Achieving zero energy is an ambitious but attainable goal. One of the ways to achieve it is to encourage the construction of zero-energy buildings. They combine energy efficiency and renewable energy generation to consume only as much energy as can be produced on site, through renewable resources and within a specified time period. In short, zero-energy buildings produce as much energy as they consume.
The European Union is committed to increasing the number of nearly zero-energy buildings in its Member States. According to the Energy Performance of Buildings Directive (EPBD), all new buildings constructed in EU Member States must be nearly zero-energy buildings (nZEBs). As the Western Balkan countries, including Montenegro, strive to join the EU, they need to adapt to this new legal framework.
The nZEB concept is identified in the EU’s Economic and Investment Plan for the Western Balkans as flagship within the so-called Renovation Wave. It is also a part of the Regional Energy Efficiency Programme (REEP). The EU established this programme in 2013 in order to support the Western Balkan countries to unlock their energy efficiency potential. In 2016, the programme evolved into REEP Plus so as to continue to support energy efficiency investments in the Western Balkans, particularly in the residential sector.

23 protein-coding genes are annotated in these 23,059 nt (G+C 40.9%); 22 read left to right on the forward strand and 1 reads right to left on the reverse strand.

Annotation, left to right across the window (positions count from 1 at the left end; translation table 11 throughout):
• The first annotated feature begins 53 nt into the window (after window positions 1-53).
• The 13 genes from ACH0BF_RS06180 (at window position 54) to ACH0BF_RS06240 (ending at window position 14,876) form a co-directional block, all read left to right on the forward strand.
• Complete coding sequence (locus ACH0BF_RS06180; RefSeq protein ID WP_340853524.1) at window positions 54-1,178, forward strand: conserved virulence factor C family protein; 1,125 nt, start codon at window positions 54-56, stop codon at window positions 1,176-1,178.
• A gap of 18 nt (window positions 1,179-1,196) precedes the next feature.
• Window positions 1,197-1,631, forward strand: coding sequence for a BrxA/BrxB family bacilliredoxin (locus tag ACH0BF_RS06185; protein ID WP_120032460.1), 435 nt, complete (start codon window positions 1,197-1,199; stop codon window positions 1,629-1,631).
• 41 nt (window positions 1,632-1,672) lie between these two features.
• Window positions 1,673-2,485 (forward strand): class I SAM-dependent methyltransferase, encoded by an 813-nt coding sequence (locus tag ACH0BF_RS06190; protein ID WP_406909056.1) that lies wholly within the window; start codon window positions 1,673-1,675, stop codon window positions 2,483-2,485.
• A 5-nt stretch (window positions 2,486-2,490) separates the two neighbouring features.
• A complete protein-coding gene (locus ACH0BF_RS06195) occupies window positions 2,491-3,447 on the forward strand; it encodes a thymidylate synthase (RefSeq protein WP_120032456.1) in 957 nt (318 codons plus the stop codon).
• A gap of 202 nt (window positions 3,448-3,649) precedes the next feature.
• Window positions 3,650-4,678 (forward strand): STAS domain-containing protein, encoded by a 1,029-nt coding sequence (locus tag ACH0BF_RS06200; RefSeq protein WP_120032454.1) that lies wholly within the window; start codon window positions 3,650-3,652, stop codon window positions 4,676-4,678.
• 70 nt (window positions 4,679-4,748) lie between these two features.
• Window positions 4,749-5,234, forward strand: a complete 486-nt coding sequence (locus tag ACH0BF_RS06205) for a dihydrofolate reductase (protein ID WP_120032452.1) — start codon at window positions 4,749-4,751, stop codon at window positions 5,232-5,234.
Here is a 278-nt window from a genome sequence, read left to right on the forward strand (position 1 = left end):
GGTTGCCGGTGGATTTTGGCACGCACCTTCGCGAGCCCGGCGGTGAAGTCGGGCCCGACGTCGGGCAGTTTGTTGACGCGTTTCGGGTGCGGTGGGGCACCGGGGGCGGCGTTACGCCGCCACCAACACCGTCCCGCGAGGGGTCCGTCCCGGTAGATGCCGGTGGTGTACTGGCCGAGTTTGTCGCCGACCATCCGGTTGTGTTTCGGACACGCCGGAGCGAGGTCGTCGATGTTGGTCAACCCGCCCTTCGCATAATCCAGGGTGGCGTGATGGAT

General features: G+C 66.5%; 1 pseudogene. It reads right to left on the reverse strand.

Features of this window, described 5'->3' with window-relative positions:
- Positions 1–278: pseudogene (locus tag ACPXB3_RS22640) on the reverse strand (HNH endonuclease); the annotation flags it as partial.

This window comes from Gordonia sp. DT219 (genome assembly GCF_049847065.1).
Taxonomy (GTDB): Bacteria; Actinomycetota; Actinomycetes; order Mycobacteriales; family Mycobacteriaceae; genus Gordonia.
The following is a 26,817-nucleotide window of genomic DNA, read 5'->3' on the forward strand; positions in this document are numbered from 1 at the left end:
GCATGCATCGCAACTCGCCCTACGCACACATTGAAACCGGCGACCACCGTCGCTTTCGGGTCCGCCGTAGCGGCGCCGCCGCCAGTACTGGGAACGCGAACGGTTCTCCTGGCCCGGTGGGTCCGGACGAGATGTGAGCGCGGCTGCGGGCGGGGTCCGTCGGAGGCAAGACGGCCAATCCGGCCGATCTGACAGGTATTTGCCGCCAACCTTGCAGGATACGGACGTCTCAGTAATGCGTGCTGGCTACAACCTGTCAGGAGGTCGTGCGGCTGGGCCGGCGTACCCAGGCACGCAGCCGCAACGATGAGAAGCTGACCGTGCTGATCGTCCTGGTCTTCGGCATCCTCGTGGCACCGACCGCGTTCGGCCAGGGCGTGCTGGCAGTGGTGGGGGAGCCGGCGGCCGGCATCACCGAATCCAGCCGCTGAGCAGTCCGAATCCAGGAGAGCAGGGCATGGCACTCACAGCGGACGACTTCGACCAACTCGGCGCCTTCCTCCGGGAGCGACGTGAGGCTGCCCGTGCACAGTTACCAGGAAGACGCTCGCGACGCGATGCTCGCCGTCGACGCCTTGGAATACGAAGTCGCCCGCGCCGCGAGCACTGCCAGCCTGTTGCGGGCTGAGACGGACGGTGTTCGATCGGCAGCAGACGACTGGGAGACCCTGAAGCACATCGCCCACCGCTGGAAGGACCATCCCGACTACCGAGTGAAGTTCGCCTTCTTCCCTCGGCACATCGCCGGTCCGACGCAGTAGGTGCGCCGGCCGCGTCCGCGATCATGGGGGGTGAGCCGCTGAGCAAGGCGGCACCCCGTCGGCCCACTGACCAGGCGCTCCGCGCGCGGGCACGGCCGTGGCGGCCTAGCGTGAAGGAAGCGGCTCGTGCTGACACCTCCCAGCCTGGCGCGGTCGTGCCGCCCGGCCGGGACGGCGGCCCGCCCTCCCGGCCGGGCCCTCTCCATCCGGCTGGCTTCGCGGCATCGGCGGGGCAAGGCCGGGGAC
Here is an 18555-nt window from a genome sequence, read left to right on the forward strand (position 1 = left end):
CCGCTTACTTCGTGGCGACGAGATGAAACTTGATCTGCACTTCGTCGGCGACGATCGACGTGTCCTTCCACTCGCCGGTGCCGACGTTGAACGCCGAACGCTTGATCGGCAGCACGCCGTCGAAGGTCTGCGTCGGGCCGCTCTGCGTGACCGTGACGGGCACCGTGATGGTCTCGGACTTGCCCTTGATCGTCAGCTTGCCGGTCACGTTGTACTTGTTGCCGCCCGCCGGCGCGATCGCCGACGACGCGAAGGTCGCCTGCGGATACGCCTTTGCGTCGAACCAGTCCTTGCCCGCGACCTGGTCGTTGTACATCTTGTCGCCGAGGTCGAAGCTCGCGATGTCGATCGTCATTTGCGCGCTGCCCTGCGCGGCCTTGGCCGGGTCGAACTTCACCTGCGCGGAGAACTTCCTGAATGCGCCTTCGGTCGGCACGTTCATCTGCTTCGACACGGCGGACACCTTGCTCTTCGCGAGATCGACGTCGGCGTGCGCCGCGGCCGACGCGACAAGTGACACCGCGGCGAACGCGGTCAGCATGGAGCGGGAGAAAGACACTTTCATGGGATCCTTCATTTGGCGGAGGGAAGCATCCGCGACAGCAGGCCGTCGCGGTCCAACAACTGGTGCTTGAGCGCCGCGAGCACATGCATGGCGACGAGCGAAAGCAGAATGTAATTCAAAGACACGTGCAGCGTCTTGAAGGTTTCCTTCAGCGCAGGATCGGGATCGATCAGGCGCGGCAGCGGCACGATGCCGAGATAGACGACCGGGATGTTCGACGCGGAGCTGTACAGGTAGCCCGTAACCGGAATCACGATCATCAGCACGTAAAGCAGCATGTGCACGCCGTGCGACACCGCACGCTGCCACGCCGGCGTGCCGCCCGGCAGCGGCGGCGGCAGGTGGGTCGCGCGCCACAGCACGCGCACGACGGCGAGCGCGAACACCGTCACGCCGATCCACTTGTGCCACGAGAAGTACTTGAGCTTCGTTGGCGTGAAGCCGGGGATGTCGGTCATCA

One of the successful energy efficiency projects carried out as part of this programme in Montenegro is the reconstruction of Jagoš Kontić Primary School in Nikšić. The roof cover was replaced, thermal insulation was applied under the roof and on the façade walls and the façade joinery luminaries and boilers were replaced. Also, the radiators were flushed, thermal valves installed and painting works completed.
Another project involves the reconstruction of the ministerial complex in Podgorica. The intention is to make this building an example of energy efficiency standard.